Leaders from across the world traveled to Glasgow, Scotland on November 6, 2021 to attend the 26th United Nations Climate Change Conference of the Parties (COP 26) where they discussed the impacts of- and solutions for- climate change.
Governor Kate Brown represented Oregon at COP 26 and highlighted the dramatic impacts of climate change on Oregonians, and the urgent actions Oregon is taking to decrease carbon emissions and transition to clean energy.
Appearing on panels with fellow governors and other global leaders, Governor Brown shared two important messages with the world. First, that the historic wildfires, massive ice storms, and recent heat dome events should serve as eye-openers for the rest of the world that climate change is here. And second, that it’s not too late to take immediate action, sharing ways that small states like Oregon are making a huge impact in fighting climate change.
“To put it simply, climate change is hitting Oregon like a hammer in the head,” said Governor Brown at a panel hosted by the U.S. Department of Energy on transitioning to a clean energy economy.
“I’m here to tell you that we are a warning for the rest of the world. Like the 2020 wildfires of Australia, the droughts of East Africa, the flooding and landslides of South Asia, together we are canaries in the coal mine if action isn’t taken. But, I’m also here to tell you we can tackle climate change and grow our economy at the same time. And Oregon is a shining example of how it can be done.”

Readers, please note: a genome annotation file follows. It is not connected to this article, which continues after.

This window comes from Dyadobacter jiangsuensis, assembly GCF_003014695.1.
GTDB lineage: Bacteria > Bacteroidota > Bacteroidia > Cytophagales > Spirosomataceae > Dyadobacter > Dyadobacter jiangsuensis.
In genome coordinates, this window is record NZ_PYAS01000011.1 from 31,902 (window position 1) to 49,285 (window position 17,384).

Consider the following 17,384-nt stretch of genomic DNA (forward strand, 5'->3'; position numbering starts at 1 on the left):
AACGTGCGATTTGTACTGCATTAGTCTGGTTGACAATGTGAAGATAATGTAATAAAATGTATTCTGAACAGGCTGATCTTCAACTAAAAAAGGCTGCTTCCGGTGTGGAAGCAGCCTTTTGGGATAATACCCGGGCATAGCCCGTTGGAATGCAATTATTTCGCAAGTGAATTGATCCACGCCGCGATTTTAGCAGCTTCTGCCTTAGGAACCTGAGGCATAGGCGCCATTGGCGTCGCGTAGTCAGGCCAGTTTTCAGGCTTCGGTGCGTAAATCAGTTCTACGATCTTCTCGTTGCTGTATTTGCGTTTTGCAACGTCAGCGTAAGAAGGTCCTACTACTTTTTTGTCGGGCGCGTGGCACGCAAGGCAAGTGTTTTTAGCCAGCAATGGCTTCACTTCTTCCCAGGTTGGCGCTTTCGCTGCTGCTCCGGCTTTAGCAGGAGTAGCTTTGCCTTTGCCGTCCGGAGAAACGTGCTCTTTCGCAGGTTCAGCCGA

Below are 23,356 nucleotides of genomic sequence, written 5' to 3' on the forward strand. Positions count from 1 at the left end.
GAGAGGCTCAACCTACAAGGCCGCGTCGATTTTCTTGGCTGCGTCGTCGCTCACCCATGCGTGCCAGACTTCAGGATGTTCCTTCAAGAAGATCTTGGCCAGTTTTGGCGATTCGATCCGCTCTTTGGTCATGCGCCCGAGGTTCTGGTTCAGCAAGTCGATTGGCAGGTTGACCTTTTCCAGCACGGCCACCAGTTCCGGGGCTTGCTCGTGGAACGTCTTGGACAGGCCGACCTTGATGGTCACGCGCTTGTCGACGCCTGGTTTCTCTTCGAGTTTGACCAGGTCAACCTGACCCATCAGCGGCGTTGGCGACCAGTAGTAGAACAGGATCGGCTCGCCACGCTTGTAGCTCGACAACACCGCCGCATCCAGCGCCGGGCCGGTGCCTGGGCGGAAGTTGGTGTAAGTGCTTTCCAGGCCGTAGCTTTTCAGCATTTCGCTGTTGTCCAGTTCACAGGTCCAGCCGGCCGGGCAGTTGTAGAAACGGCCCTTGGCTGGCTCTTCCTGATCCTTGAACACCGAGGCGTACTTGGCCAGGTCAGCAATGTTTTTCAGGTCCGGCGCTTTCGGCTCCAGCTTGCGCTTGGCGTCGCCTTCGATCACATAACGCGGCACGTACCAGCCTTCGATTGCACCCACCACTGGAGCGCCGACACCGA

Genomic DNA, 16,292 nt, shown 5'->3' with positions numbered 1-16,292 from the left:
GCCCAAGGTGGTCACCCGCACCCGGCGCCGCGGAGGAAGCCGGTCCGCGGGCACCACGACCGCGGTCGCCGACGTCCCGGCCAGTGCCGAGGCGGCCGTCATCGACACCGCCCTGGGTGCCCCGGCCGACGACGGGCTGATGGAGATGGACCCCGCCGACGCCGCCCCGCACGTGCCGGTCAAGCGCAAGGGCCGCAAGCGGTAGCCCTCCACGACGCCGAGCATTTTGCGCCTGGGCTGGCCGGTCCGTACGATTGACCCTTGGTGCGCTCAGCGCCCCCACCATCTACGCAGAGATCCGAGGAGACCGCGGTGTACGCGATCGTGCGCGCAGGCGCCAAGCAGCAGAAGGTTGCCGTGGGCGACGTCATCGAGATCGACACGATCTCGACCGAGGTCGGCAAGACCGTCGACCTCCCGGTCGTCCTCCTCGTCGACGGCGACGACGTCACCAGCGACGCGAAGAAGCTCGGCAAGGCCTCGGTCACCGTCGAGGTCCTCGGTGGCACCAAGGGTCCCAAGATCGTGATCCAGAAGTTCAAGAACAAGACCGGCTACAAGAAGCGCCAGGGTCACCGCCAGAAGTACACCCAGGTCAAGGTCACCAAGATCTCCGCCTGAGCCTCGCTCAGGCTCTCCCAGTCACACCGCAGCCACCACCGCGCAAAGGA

Governor Brown joined several discussions at COP 26 with leaders from Brazil, Canada, Japan, and fellow West Coast governors. Topics ranged from ocean acidification, to the impacts of food waste, and the important role states play in fighting climate change.
Oregon has led the nation on addressing climate action with an equity lens.
Oregon’s low-income, rural, and communities of color are being disproportionately impacted by climate change — and around the world, poorer countries are bearing the impacts of climate change more than wealthier nations. Governor Brown believes it is Oregon’s responsibility to tackle climate challenges through an equity lens and focusing on vulnerable communities.
For example, Oregon lost over 4,000 houses due to the devastating Labor Day wildfires in 2020, with undocumented families impacted greatly. The state took the initiative to invest millions of dollars in assisting non-documented migrants with housing.
In Oregon’s efforts to work toward 100% clean energy by 2040, the state has prioritized working with low-income families to help them access clean energy. This allows Oregonians to save money as well as energy.
Another way Oregon is centering equity in its climate work is by helping make electric vehicles more affordable for middle class families by offering.
During Governor Brown’s time at COP 26, she used the international platform to warn the rest of the world about the dire effects of climate change and showcase how Oregon is using an equity-based approach to taking climate action. The Governor made a pitch to the world on how we must act collectively to address the climate crisis immediately, working together with private businesses, local communities, states, and global leaders to create a better, cleaner future.
In the closing remarks of Governor Brown’s COP 26 speech, she stressed that “the future generations will judge us not on the fact of climate change, but what we have done to tackle it. The time is now; we can’t afford to wait.”